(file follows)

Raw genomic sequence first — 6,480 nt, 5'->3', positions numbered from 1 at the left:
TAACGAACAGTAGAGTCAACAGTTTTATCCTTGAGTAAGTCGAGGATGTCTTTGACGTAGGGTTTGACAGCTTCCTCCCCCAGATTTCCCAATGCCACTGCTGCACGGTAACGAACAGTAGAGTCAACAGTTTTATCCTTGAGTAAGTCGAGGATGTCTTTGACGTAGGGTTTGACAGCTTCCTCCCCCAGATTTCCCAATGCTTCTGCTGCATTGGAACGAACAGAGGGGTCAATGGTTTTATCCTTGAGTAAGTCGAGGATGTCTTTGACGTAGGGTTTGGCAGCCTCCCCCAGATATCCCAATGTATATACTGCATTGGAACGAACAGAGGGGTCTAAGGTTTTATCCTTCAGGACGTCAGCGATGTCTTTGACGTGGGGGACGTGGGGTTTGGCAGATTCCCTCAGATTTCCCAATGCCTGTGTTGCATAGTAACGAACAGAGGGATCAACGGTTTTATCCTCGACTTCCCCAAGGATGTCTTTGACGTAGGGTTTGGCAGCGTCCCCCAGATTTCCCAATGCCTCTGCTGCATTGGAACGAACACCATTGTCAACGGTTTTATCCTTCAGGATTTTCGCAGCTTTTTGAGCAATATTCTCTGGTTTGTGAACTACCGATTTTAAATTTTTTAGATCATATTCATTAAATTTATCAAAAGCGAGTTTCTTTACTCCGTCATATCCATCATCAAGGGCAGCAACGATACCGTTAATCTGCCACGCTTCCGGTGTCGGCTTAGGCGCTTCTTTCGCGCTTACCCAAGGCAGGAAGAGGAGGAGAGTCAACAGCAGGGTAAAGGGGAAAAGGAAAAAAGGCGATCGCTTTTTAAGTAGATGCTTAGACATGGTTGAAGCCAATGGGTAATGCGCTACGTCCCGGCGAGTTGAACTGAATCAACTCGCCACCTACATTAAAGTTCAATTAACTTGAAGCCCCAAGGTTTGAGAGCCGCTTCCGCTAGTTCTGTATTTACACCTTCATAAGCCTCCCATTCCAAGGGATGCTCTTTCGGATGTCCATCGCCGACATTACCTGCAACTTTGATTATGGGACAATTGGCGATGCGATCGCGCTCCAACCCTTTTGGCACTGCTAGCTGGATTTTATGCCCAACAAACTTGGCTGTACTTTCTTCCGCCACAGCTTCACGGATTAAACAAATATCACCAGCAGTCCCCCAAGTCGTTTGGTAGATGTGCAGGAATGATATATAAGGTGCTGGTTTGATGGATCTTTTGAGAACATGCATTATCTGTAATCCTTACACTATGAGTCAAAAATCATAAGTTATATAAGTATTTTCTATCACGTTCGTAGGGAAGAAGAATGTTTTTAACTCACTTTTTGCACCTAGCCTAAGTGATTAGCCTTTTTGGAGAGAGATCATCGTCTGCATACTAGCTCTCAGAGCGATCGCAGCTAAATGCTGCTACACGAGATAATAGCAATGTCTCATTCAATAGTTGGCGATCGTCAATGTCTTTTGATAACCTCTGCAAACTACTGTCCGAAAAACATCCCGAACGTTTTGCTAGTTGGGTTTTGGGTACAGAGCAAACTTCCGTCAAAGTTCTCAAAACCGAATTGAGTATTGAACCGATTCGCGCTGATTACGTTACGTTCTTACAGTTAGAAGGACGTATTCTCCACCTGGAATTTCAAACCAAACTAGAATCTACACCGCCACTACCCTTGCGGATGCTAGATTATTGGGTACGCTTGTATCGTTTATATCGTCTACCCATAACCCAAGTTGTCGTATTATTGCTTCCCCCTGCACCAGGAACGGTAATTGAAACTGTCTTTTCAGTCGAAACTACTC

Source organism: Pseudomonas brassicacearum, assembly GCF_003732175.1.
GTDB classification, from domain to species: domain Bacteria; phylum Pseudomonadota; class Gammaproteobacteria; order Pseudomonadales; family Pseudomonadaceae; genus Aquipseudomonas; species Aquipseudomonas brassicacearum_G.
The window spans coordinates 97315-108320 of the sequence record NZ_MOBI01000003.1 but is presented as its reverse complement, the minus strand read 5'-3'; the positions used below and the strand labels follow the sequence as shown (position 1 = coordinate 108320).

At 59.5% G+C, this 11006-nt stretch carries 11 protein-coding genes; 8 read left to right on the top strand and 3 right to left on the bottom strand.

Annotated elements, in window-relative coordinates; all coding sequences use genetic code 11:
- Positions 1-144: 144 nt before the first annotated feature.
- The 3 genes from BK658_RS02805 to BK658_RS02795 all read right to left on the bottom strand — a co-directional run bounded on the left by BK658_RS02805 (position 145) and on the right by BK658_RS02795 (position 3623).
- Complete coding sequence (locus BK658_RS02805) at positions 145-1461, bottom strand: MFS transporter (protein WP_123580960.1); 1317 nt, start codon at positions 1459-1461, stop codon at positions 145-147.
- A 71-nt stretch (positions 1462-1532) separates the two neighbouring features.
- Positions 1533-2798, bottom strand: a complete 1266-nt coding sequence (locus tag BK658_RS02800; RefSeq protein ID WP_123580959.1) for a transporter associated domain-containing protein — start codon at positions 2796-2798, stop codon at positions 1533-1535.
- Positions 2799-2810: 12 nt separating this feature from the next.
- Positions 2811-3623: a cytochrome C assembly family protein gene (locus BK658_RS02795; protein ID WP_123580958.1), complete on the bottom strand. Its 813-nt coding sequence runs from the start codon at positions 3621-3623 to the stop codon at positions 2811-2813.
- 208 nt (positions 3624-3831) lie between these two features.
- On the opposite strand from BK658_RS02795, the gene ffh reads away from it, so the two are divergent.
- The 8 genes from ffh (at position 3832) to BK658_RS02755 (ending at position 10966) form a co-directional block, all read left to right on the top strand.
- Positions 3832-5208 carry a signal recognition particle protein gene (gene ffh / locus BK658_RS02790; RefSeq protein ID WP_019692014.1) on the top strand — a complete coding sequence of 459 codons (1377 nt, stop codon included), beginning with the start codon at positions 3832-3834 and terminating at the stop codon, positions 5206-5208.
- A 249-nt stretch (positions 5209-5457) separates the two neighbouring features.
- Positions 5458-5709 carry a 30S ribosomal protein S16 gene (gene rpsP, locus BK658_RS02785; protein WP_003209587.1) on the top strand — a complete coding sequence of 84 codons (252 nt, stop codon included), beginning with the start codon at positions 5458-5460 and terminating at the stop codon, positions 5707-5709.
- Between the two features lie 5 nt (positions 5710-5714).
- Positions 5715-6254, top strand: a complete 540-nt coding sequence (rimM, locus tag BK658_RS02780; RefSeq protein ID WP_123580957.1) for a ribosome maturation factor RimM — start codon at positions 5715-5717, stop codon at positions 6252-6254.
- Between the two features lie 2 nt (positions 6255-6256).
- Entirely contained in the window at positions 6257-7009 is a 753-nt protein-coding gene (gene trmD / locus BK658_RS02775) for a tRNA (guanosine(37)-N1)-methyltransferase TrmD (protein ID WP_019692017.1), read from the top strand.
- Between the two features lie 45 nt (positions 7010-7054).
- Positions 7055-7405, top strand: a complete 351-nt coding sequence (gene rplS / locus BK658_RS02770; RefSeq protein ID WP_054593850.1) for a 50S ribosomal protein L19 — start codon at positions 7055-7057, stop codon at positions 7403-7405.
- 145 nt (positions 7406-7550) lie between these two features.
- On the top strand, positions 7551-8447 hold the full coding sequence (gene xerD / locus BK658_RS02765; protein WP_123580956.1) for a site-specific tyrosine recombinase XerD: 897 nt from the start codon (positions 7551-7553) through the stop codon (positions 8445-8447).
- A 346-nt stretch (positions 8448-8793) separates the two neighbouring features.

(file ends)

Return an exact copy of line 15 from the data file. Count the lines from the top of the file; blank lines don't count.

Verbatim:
- 208 nt (positions 3624-3831) lie between these two features.